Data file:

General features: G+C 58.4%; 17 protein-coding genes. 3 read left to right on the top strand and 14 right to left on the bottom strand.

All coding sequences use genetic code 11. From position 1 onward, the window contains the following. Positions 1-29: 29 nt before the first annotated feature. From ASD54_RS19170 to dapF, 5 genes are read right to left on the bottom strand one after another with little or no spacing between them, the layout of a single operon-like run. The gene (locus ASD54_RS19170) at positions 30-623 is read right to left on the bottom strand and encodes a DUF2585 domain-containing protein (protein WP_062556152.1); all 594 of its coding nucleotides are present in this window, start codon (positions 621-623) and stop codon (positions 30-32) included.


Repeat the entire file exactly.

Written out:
General features: G+C 58.4%; 17 protein-coding genes. 3 read left to right on the top strand and 14 right to left on the bottom strand.

All coding sequences use genetic code 11. From position 1 onward, the window contains the following. Positions 1-29: 29 nt before the first annotated feature. From ASD54_RS19170 to dapF, 5 genes are read right to left on the bottom strand one after another with little or no spacing between them, the layout of a single operon-like run. The gene (locus ASD54_RS19170) at positions 30-623 is read right to left on the bottom strand and encodes a DUF2585 domain-containing protein (protein WP_062556152.1); all 594 of its coding nucleotides are present in this window, start codon (positions 621-623) and stop codon (positions 30-32) included.